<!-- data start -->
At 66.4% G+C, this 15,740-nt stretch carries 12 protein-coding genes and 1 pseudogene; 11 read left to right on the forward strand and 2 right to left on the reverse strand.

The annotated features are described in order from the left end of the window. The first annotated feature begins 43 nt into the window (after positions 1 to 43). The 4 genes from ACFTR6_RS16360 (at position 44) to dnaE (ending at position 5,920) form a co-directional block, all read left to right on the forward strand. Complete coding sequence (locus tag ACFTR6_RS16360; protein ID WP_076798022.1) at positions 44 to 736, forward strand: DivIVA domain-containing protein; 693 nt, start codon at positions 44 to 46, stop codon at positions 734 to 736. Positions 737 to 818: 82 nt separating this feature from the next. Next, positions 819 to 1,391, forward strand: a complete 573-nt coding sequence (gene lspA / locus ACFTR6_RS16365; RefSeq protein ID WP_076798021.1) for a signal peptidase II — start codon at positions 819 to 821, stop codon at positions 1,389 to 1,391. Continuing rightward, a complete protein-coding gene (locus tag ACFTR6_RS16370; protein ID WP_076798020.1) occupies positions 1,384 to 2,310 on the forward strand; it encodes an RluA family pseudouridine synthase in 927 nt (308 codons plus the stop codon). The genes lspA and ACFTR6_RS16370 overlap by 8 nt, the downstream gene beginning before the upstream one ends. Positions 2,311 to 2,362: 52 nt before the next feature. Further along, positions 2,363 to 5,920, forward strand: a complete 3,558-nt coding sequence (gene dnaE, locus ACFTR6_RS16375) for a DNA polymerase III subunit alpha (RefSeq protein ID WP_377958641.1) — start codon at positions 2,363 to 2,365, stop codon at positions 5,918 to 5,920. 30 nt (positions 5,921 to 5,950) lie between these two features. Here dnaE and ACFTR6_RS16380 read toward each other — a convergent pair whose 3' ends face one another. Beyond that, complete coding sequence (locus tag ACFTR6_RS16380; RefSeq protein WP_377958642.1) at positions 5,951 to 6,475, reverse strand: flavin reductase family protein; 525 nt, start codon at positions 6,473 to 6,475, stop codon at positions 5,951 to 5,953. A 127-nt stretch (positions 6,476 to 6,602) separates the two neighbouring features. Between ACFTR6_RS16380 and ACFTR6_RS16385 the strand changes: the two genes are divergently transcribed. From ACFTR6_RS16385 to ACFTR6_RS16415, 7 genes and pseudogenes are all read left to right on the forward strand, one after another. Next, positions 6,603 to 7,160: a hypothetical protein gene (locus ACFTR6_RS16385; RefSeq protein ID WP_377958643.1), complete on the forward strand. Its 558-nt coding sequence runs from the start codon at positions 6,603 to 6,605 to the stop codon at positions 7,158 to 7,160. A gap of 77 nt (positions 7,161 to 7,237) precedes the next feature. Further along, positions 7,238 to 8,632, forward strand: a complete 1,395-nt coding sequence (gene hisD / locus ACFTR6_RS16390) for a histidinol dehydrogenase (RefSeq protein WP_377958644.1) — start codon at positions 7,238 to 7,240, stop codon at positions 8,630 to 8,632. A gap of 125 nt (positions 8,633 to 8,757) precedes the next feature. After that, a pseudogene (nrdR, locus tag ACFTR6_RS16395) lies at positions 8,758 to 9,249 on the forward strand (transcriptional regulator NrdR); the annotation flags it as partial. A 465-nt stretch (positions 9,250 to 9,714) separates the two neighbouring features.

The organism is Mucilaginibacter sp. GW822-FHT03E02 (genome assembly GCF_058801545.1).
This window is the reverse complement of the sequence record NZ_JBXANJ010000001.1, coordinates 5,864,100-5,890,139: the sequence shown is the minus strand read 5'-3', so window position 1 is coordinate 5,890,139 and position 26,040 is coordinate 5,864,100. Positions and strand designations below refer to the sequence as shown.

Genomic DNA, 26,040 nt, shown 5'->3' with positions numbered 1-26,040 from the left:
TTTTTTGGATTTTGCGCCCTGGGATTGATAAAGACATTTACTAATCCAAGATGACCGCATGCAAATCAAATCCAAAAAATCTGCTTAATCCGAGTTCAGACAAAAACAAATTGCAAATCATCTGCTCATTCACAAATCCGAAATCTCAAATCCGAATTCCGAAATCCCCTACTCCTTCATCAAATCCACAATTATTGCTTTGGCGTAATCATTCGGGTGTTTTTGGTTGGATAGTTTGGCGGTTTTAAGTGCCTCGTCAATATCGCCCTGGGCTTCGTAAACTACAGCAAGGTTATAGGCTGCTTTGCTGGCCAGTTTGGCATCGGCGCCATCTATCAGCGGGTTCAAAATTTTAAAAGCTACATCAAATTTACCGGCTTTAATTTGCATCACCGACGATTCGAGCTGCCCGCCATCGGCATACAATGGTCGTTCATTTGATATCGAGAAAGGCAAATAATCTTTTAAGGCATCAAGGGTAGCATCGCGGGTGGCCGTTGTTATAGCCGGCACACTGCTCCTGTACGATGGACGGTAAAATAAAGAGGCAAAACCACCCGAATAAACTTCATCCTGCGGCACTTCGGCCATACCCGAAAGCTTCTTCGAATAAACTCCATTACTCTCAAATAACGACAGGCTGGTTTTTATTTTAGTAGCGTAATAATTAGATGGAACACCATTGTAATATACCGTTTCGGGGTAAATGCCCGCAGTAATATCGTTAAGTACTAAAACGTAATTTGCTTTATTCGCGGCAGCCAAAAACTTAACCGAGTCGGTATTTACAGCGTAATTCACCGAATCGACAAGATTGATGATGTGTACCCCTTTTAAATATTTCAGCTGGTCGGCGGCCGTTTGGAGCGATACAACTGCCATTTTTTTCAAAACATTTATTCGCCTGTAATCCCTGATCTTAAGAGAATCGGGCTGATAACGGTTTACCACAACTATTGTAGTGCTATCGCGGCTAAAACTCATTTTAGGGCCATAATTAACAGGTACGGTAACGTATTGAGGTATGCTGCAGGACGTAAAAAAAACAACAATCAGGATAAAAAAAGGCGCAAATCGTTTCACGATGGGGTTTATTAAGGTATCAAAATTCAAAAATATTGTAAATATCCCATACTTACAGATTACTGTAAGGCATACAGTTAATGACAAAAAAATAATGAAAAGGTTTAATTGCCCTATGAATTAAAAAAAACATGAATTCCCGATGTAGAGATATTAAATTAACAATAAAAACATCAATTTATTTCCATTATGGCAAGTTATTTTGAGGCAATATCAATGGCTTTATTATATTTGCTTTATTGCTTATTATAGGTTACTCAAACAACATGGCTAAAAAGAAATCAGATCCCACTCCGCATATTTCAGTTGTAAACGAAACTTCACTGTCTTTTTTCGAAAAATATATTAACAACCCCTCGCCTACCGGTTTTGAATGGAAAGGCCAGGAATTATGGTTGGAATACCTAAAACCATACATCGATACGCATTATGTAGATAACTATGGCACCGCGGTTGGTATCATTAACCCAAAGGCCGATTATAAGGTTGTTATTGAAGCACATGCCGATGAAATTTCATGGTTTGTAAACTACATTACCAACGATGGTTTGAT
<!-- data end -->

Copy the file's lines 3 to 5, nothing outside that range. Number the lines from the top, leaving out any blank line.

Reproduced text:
The organism is Mucilaginibacter sp. GW822-FHT03E02 (genome assembly GCF_058801545.1).
This window is the reverse complement of the sequence record NZ_JBXANJ010000001.1, coordinates 5,864,100-5,890,139: the sequence shown is the minus strand read 5'-3', so window position 1 is coordinate 5,890,139 and position 26,040 is coordinate 5,864,100. Positions and strand designations below refer to the sequence as shown.

Genomic DNA, 26,040 nt, shown 5'->3' with positions numbered 1-26,040 from the left: